Is it Really About What’s on the Inside?

At least once in your life, you’ve probably been told that “it’s what’s on the inside that truly matters,” but statistics would beg to differ. 

“Attractive people make 12% more money on average”

– Business insider

Disclaimer: The definition of “success” varies drastically between individuals, and what people consider “attractive” is also subjective. For this article, the idea of “success” is related to the job market, and “attractiveness” is about both the mathematical measurements of beauty and the way society has conditioned us to believe certain features are considered to be more appealing.  

Before we can explore the benefits that “attractive” people have in life, we need to understand what makes someone attractive. Of course, beauty standards vary between culture to culture, but there are certain attributes that are considered to be attractive universally. These universally accepted traits have nothing to do with the frequently fading trends and standards, they are timeless and much more general. One major universal trait regarding beauty is facial symmetry, particularly when it comes to older men and women. Additionally, features that are considered “average” are deemed as more attractive, in this case, “average” does not refer to looking sub-par, but instead, it refers to traits and proportions that are within the norm. 

Mona Lisa by Leonardo Da Vinci, an example of art
that uses the golden ratio

When it comes to how “beautiful” someone is, it can be simplified down to just a number, a ranking based on mathematical measurements all based on The Golden Ratio. In math, The Golden Ratio is a number equal to 1.61803. This particular number is a ratio derived from nature and is considered to be natural and visually pleasing. When it comes to art, The Golden Ratio is frequently applied as it creates a composition that draws the eyes of the audience to the significant elements while maintaining an overall aesthetically pleasing visual. A similar concept can be applied to humans and our faces. With this ratio, we can conclude a score out of 100%, with 100 meaning .perfection. that determines someone’s “attractiveness”. The ratio 1.6 is used on various facial features. Starting with width versus length, the ideal is to have a face slightly more than one and a half times longer than it is wide. When it comes to other segments of the face, symmetry is used to determine “perfection”, the ideal is to have ears and a nose of the same length and the size of an eye to be equal to the distance between the eyes.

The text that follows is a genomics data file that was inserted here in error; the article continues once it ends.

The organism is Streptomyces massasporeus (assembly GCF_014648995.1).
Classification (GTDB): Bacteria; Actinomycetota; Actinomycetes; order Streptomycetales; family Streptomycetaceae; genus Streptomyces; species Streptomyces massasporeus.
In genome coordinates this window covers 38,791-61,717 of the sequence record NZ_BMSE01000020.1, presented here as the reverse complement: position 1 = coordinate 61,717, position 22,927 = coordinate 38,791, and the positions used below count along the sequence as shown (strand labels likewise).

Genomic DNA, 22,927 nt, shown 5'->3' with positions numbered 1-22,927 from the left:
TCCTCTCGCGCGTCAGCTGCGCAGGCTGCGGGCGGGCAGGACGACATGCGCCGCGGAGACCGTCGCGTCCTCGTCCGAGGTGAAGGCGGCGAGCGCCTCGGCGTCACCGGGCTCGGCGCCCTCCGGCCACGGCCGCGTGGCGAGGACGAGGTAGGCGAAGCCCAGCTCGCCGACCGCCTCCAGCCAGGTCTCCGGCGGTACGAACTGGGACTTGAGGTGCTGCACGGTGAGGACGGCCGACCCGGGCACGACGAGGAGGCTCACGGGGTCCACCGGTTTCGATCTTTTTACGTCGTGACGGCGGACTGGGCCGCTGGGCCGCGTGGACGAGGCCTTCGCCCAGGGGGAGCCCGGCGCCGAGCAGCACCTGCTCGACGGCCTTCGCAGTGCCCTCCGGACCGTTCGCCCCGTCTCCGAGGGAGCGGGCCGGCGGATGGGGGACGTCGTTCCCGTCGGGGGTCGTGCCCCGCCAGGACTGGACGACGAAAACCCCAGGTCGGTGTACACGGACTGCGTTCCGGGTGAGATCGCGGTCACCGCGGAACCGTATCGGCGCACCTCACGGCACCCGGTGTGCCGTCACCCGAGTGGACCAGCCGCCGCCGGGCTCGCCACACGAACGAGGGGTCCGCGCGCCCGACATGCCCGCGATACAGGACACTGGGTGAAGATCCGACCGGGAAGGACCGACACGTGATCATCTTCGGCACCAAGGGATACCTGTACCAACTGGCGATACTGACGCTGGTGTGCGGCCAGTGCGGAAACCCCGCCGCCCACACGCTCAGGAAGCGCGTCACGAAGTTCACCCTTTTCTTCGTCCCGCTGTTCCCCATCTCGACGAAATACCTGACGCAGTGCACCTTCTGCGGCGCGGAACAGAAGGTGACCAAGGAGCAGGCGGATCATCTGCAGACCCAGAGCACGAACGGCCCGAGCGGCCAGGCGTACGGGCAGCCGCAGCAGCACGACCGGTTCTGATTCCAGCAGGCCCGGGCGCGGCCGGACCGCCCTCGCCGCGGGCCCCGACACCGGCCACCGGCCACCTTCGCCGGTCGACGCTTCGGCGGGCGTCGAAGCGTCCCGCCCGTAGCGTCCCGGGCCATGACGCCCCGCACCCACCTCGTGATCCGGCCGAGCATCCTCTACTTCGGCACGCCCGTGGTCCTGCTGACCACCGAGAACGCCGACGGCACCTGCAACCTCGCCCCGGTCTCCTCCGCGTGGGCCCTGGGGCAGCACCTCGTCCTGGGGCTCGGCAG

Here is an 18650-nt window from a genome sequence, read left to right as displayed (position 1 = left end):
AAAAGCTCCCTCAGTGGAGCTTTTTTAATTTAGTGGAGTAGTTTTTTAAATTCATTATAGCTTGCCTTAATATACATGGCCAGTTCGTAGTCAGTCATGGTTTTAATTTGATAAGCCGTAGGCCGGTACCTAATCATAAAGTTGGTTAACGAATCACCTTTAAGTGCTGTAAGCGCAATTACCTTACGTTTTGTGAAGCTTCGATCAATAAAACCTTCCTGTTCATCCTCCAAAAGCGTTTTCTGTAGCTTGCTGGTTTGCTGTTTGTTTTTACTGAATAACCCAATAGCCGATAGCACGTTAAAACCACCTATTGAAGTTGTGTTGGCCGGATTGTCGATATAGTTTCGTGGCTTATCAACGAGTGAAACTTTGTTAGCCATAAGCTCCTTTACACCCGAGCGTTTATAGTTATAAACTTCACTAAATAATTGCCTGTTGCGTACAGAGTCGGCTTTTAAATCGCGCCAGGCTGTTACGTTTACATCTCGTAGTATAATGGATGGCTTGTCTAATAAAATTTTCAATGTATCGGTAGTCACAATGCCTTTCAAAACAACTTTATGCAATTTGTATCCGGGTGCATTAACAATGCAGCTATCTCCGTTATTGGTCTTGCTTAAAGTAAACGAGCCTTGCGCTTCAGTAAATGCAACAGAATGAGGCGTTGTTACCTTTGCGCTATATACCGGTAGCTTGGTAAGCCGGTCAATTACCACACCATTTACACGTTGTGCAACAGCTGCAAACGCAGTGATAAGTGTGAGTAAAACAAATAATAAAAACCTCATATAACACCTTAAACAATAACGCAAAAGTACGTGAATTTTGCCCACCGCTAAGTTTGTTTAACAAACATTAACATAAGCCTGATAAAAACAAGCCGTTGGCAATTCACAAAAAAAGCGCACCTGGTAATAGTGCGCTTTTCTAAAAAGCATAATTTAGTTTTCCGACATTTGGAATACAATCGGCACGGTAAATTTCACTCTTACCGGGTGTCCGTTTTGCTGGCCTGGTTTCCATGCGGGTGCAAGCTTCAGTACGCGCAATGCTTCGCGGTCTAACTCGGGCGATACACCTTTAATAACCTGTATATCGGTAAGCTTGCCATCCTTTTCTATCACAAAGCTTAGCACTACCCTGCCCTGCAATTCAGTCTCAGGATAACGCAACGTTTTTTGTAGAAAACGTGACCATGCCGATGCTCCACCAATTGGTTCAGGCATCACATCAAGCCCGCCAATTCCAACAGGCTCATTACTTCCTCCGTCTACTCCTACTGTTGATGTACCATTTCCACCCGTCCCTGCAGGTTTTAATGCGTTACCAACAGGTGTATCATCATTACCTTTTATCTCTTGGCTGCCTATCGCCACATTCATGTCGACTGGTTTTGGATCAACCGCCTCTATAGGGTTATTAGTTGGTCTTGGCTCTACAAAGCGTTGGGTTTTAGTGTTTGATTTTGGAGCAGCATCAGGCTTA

Evan Spiegal (CEO of Snapchat)
One of the most attractive CEOs according to Aol

According to Business Insider, attractive people make 12% more money on average. This could be attributed to a little phenomenon known as the “halo effect,” a type of cognitive bias that leads people to perceive that a positive impression in one area of an individual will positively influence one’s opinion about other aspects of a person. If someone is physically attractive, they are perceived to be more able in other areas. Additionally, those who are more attractive are typically more confident and have better communication skills which are desirable in the workforce. When it comes to job interviews, a study conducted in Italy revealed that attractive people have a significantly higher chance of getting a callback. In this particular study, the average callback rate for “attractive” females was 54% and for males, it was 47%. Both the rates for attractive females and males are drastically greater than the average callback rate of 30%. A similar study was conducted in Argentina, the data showed that “attractive” people had a 36% higher callback rate even though they were equally qualified as those deemed “unattractive”.   Not only does being attractive pay off when it comes to finding a job, but it also benefits a company when they have attractive leaders. Reachers from the University of Wisconsin-Milwaukee tested the correlation between attractiveness and shareholder value, the researchers concluded that after positive news about a particular business was shown on television, stock prices rose higher for businesses with attractive CEOs.